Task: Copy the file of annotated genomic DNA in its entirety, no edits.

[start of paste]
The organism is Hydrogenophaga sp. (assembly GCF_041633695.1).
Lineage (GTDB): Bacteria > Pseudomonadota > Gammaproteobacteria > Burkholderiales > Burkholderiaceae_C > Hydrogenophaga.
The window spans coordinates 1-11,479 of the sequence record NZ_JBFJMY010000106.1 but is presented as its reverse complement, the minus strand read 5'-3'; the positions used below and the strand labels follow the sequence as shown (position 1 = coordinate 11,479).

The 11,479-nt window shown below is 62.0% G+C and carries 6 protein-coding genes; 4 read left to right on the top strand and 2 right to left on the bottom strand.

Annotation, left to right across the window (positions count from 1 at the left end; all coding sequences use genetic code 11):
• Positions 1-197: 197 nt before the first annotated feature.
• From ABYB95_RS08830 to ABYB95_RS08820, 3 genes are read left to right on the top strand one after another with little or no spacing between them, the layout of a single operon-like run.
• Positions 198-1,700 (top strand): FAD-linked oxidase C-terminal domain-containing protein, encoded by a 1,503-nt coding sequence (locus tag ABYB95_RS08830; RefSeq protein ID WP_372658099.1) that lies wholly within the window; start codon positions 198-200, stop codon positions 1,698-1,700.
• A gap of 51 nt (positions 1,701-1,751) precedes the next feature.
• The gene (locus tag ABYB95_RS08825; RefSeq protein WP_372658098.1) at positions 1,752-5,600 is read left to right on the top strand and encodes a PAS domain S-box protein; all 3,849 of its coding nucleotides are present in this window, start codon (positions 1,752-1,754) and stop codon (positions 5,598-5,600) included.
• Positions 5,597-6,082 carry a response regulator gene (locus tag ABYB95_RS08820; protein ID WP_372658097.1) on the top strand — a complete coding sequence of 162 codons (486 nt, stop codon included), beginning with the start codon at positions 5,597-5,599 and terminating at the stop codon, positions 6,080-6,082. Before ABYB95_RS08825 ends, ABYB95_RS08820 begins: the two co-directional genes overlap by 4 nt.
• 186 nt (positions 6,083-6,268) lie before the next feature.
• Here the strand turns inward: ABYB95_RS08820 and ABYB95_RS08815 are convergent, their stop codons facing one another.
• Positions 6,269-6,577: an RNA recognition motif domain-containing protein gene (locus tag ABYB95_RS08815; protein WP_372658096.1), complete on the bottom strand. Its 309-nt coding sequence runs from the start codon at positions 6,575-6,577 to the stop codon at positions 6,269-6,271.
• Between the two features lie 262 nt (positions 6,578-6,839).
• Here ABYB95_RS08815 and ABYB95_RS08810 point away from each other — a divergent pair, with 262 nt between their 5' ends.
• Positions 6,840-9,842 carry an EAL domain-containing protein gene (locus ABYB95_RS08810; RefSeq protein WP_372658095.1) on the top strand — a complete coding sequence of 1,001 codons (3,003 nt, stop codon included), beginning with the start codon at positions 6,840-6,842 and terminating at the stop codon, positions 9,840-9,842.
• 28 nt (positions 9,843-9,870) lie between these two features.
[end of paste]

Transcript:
The organism is Hydrogenophaga sp. (assembly GCF_041633695.1).
Lineage (GTDB): Bacteria > Pseudomonadota > Gammaproteobacteria > Burkholderiales > Burkholderiaceae_C > Hydrogenophaga.
The window spans coordinates 1-11,479 of the sequence record NZ_JBFJMY010000106.1 but is presented as its reverse complement, the minus strand read 5'-3'; the positions used below and the strand labels follow the sequence as shown (position 1 = coordinate 11,479).

The 11,479-nt window shown below is 62.0% G+C and carries 6 protein-coding genes; 4 read left to right on the top strand and 2 right to left on the bottom strand.

Annotation, left to right across the window (positions count from 1 at the left end; all coding sequences use genetic code 11):
• Positions 1-197: 197 nt before the first annotated feature.
• From ABYB95_RS08830 to ABYB95_RS08820, 3 genes are read left to right on the top strand one after another with little or no spacing between them, the layout of a single operon-like run.
• Positions 198-1,700 (top strand): FAD-linked oxidase C-terminal domain-containing protein, encoded by a 1,503-nt coding sequence (locus tag ABYB95_RS08830; RefSeq protein ID WP_372658099.1) that lies wholly within the window; start codon positions 198-200, stop codon positions 1,698-1,700.
• A gap of 51 nt (positions 1,701-1,751) precedes the next feature.
• The gene (locus tag ABYB95_RS08825; RefSeq protein WP_372658098.1) at positions 1,752-5,600 is read left to right on the top strand and encodes a PAS domain S-box protein; all 3,849 of its coding nucleotides are present in this window, start codon (positions 1,752-1,754) and stop codon (positions 5,598-5,600) included.
• Positions 5,597-6,082 carry a response regulator gene (locus tag ABYB95_RS08820; protein ID WP_372658097.1) on the top strand — a complete coding sequence of 162 codons (486 nt, stop codon included), beginning with the start codon at positions 5,597-5,599 and terminating at the stop codon, positions 6,080-6,082. Before ABYB95_RS08825 ends, ABYB95_RS08820 begins: the two co-directional genes overlap by 4 nt.
• 186 nt (positions 6,083-6,268) lie before the next feature.
• Here the strand turns inward: ABYB95_RS08820 and ABYB95_RS08815 are convergent, their stop codons facing one another.
• Positions 6,269-6,577: an RNA recognition motif domain-containing protein gene (locus tag ABYB95_RS08815; protein WP_372658096.1), complete on the bottom strand. Its 309-nt coding sequence runs from the start codon at positions 6,575-6,577 to the stop codon at positions 6,269-6,271.
• Between the two features lie 262 nt (positions 6,578-6,839).
• Here ABYB95_RS08815 and ABYB95_RS08810 point away from each other — a divergent pair, with 262 nt between their 5' ends.
• Positions 6,840-9,842 carry an EAL domain-containing protein gene (locus ABYB95_RS08810; RefSeq protein WP_372658095.1) on the top strand — a complete coding sequence of 1,001 codons (3,003 nt, stop codon included), beginning with the start codon at positions 6,840-6,842 and terminating at the stop codon, positions 9,840-9,842.
• 28 nt (positions 9,843-9,870) lie between these two features.